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More Wisconsin workers died on the job in 2022 than any year since 2006

New report finds Wisconsin had 125 workplace deaths in 2022

A worker wears a "think safety" hardhat 
A worker wears a “think safety” hardhat during a ribbon cutting ceremony to open the new Frederick Douglass Memorial Bridge in Washington, Tuesday, Sept. 7, 2021. Carolyn Kaster)/AP Photo

More Wisconsinites died at work in 2022 than in any year since 2006, reversing a three-year trend of declining workplace fatalities. 

That’s according to a new report from the national AFL-CIO that examined workplace fatalities across the country.

The report found that Wisconsin had 125 workplace deaths in 2022. The last time the state had 125 workers die on the job was in 2006. The state’s most recent previous highs came in 2013 and 2018, when 114 workers died on the job.

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“The fact that Wisconsin has the highest number of Wisconsin workers killed on the job in 2022 is really shocking,” said Stephanie Bloomingdale, president of the Wisconsin AFL-CIO. “It should send a wake up call to all employers in the state to double down on their efforts to keep workers safe at work.”

Of the Wisconsin workers who died on the job in 2022, 19 died from assaults and violent acts, 42 from transportation incidents, four from fires or explosions, 17 from falls, 20 from exposure to harmful substances and 23 from contact with objects and equipment, the report says.

Out of all 50 states, Wisconsin ranked 30th for fatalities with a rate of 4.3 deaths per 100,000 workers, above the national average of 3.7 deaths per 100,000 workers, the report said. That’s down from the state’s ranking of 24th out of 50 states.

“No worker should go to work and not be able to come home at the end of the day, safely, to his or her loved ones,” Bloomingdale said. “These are preventable deaths and preventable injuries.”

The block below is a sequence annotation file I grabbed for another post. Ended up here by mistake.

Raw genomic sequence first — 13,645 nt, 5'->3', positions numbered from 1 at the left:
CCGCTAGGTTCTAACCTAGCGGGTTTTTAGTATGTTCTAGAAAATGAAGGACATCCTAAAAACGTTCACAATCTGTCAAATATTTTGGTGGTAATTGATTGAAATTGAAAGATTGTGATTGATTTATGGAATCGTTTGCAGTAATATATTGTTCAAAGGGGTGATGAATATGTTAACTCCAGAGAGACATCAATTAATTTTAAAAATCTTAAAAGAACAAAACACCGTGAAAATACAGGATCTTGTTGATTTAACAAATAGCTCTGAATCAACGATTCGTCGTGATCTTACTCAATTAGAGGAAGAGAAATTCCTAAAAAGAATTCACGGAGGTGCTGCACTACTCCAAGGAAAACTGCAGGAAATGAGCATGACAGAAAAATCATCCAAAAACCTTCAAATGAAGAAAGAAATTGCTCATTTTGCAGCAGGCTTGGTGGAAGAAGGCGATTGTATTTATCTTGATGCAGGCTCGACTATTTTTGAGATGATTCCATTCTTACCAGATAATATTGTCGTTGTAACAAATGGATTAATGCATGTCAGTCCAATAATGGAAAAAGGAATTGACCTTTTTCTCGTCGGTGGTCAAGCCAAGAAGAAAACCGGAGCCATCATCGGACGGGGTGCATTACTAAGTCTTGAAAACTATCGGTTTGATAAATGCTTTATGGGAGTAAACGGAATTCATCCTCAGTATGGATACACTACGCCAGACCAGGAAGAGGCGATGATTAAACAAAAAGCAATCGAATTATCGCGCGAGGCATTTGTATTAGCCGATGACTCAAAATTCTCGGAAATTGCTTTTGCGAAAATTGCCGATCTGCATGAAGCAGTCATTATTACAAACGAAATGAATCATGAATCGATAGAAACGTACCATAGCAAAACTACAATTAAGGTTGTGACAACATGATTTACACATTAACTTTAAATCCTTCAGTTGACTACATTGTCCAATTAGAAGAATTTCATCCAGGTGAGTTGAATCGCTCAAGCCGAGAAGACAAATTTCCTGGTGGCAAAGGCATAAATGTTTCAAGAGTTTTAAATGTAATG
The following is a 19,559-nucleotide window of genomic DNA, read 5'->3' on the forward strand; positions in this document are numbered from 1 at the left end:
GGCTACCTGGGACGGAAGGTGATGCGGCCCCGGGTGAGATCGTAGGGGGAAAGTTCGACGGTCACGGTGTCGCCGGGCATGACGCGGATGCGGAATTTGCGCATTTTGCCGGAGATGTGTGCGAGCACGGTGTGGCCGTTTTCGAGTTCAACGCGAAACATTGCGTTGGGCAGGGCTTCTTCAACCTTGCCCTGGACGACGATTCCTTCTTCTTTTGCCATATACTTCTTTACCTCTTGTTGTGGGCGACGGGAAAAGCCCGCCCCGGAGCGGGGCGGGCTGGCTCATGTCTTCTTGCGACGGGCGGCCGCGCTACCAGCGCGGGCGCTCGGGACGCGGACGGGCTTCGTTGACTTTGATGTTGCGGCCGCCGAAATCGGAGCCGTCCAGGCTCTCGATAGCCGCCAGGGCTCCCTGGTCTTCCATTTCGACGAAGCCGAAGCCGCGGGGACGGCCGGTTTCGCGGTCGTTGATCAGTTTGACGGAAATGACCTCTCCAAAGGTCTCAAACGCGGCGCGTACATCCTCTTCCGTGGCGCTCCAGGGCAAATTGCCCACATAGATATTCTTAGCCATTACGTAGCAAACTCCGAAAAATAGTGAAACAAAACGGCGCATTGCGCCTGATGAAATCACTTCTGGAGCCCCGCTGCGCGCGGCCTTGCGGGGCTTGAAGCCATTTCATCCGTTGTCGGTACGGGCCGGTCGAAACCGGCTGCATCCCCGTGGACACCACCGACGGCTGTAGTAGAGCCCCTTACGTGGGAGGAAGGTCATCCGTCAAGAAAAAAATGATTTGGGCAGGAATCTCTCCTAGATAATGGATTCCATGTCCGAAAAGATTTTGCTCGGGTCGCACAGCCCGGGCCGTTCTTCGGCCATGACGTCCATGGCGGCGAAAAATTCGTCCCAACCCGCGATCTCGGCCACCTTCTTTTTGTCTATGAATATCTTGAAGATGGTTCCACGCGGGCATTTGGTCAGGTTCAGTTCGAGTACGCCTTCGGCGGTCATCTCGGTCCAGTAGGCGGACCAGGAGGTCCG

The report also provides data on how many Occupational Safety and Health Administration, or OSHA, inspectors each state has. It found Wisconsin had 41 federal inspectors and zero state-level inspectors as of 2022. That translates to one inspector for every 70,000 workers. The AFL-CIO recommends one inspector per 10,000 workers.

The report estimates it would take OSHA 119 years to inspect each Wisconsin workplace once.

Bloomingdale said the data shows OSHA needs more resources to address safety issues in state workplaces.

“It’s critical that we have an adequate number of OSHA inspectors to enforce the laws,” she said.

In its 2025 budget request, the Department of Labor estimates its worker protection agencies lost 14 percent of their staff between 2016 and 2020, limiting their ability to perform inspections and conduct investigations. The 2025 proposal would boost OSHA funding by $23 million over 2023 levels, the agency said.

In a statement, OSHA said the Department of Labor’s 2025 $13.9 billion discretionary budget request is aimed at addressing safety issues. 

“OSHA will focus on vulnerable workers in high-hazard conditions; enhance OSHA’s enforcement presence; prioritize employer and worker requests for outreach, training, and compliance assistance, particularly in vulnerable and underserved communities; and continue to build a transformative agency that is both proactive and responsive to improving workplace safety and health across the country,” the statement reads.

The Department of Labor’s funding proposal is part of the Biden Administration’s $7.3 Trillion budget request. But getting that through a divided Congress is expected to be a major challenge.

In addition to OSHA funding, Bloomingdale said more unionized workplaces could help reduce workplace deaths and injuries. She said unions often establish safety councils and safety advisory boards within the workplace to help promote safety.

“Workers having that ability to speak out about unsafe conditions and then also to work with management collaboratively to ensure that the workplaces are safe are our answer to this very terrible problem that we’re facing in Wisconsin,” she said.

Bloomingdale also said it’s “absolutely imperative” employers encourage “a culture of safety first” because even one workplace death is one too many. She said ensuring workplaces have adequate staffing is one way for employers to do that.

“When workplaces are inadequately staffed, oftentimes employers want to push employees. And we all know if we’re rushing, we are more likely to make a mistake,” she said. “(Employers should be) really setting a tone of seriousness on the job and to do things the right way, every time, without taking any shortcuts and also without pressuring workers to take unnecessary risks.”